Janet Malcolm’s collection of essays, Forty-One False Starts, is full of striking and provocative voices from many of the 20th century’s most noted writers and artists. As I read each essay, I found myself challenging the interviewees and often times I wondered what Ms. Malcolm's responses were, not only to her subjects (or in one case, herself in the past), but to the issues/ideas raised during the conversations. I decided to send her a few intriguing quotes and elicit her reaction, as well as share my own views on the subjects at hand…
"The fact is that in our culture it does fall primarily to gays and blacks to make something interesting. Almost everything from straight white culture is less interesting, and has been for a long time." David Salle, "Forty-One False Starts," pg. 32
I found this quote interesting because as a person of color, I often find the opposite to be true. It seems that most celebrated art, at least visual arts, film, and TV (is that art?) are from the perspective of the "Imperialist White Supremacist Capitalist Patriarch," to quote bell hooks. I'm curious what you thought of Salle's statement at the time and what, if anything, has changed about this over time.
"To enter the state of absorption in which art is made requires reserves of boorishness that not every exquisitely courteous person can summon but that the true artist unhesitatingly draws on." Janet Malcolm, "Depth of Field," pg. 44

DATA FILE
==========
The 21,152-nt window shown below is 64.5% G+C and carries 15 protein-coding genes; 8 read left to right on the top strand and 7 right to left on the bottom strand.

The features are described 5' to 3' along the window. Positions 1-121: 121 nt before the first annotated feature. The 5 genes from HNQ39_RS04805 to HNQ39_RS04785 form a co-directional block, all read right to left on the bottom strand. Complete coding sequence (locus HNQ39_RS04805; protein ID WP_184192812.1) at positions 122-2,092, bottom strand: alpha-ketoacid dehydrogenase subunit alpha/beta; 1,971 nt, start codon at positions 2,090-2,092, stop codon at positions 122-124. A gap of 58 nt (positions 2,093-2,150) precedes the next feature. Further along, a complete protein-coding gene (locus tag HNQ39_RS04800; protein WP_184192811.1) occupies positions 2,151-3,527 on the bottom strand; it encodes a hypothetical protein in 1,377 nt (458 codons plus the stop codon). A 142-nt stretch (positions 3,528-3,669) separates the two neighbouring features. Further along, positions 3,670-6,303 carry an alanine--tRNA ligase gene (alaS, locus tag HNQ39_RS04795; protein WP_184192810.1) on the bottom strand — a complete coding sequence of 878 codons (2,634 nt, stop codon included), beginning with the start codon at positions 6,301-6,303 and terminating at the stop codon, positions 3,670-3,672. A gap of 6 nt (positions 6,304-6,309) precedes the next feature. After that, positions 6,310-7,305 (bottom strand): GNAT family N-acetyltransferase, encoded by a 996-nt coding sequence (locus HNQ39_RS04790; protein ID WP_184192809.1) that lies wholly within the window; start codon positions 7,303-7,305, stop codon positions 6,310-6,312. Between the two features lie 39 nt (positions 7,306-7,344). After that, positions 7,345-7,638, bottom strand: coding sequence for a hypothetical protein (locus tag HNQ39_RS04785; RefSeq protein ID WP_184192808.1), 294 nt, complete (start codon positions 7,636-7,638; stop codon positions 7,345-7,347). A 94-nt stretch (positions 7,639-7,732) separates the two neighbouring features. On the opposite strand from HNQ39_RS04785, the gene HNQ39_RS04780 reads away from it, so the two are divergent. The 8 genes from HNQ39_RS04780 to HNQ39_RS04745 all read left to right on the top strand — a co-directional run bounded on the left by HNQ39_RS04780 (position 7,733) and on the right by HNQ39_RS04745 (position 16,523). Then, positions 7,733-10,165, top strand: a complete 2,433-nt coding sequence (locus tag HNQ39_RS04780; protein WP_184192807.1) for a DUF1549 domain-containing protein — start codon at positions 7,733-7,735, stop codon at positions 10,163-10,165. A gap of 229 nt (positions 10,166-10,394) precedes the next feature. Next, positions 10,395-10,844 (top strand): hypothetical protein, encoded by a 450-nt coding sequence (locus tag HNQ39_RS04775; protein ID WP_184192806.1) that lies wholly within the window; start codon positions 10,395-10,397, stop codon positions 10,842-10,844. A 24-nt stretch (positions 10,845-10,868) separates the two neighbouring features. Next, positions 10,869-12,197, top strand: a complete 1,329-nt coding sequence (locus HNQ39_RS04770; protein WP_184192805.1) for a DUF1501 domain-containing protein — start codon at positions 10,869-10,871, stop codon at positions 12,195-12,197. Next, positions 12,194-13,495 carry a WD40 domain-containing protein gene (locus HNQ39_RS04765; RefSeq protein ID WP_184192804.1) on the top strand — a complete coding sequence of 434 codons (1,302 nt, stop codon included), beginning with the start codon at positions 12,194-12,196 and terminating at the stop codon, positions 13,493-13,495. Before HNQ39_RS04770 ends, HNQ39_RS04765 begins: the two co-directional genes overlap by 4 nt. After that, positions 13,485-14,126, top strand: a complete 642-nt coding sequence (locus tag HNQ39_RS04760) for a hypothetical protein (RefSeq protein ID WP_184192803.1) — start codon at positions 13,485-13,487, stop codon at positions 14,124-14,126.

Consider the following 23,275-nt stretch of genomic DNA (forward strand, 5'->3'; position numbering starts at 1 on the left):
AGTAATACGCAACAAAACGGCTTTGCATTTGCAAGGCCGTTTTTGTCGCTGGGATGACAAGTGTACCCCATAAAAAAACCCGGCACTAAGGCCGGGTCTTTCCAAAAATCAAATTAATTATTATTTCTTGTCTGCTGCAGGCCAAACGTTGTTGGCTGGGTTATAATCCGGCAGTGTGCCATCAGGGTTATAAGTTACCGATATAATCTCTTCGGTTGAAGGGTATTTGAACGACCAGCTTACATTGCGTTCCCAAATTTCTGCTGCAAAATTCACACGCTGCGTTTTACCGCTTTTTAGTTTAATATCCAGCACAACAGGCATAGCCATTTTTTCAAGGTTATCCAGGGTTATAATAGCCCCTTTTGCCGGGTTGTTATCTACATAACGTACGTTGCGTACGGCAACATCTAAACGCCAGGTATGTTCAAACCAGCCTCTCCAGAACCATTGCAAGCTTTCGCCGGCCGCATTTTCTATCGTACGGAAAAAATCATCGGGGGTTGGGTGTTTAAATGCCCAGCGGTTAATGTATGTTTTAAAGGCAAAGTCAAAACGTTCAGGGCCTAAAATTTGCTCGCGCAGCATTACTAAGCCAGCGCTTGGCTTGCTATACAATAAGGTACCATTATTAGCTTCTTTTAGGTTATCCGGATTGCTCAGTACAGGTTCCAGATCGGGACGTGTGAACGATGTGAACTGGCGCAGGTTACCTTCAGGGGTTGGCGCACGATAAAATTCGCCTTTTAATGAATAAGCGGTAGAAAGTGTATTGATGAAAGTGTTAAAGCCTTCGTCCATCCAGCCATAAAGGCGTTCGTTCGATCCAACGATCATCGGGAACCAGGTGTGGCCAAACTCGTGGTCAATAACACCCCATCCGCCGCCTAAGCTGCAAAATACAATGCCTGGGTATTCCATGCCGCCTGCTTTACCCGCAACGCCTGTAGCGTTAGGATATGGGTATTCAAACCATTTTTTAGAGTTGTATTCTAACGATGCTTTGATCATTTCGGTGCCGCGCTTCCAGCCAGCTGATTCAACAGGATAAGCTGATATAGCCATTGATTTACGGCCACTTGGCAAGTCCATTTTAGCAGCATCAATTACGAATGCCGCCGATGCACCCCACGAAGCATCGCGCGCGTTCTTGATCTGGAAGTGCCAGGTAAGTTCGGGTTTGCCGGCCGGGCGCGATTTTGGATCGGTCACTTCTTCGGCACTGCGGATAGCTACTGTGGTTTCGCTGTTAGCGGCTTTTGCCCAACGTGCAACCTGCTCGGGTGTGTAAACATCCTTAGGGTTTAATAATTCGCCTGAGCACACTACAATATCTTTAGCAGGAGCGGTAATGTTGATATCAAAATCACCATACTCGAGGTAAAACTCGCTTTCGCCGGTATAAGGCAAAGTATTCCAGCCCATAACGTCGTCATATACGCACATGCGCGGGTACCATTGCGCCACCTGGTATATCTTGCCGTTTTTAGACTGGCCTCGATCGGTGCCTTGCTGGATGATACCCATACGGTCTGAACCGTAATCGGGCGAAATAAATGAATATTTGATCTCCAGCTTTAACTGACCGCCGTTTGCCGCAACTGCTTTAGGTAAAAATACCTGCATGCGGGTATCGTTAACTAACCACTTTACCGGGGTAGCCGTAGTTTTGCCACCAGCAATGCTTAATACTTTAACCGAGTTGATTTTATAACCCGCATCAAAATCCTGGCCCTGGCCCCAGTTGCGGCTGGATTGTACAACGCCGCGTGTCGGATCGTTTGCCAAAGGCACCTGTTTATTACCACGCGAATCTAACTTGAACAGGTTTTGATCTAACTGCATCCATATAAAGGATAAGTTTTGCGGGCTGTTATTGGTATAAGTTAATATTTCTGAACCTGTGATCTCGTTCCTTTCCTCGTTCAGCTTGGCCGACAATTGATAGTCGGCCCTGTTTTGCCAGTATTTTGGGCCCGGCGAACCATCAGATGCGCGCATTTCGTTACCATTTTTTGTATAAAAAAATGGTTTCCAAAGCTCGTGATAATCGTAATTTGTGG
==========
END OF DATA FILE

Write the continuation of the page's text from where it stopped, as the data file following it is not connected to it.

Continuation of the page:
This portrait of the 'true artist' is a pervasive one, mostly because many artists I know fit that description. Does this describe your writing process? Do you consider yourself an artist?
"'Why are you interested in art in the first place?' ... Presumably this powerful experience then makes you want to go on and think about it and learn about it and write about it. But you must have at some point been ravished, been seduced, been taken in. And it's this experience that is probably what one calls an aesthetic experience. And it probably doesn't have very much to do with the message." Rosalind Krauss, "The Girl of the Zeitgiest," pg. 201
The writer Ben Lerner sneeringly refers to this phenomenon as a "profound experience of art" in his book, Leaving the Atocha Station. There seems to be a resistance to this concept, especially in the contemporary art world, as if it is fabricated or cliche. But like Ms. Krauss, I believe this kind of experience is essential to one's understanding and appreciation of art. I would love to hear any thoughts you might have on this subject...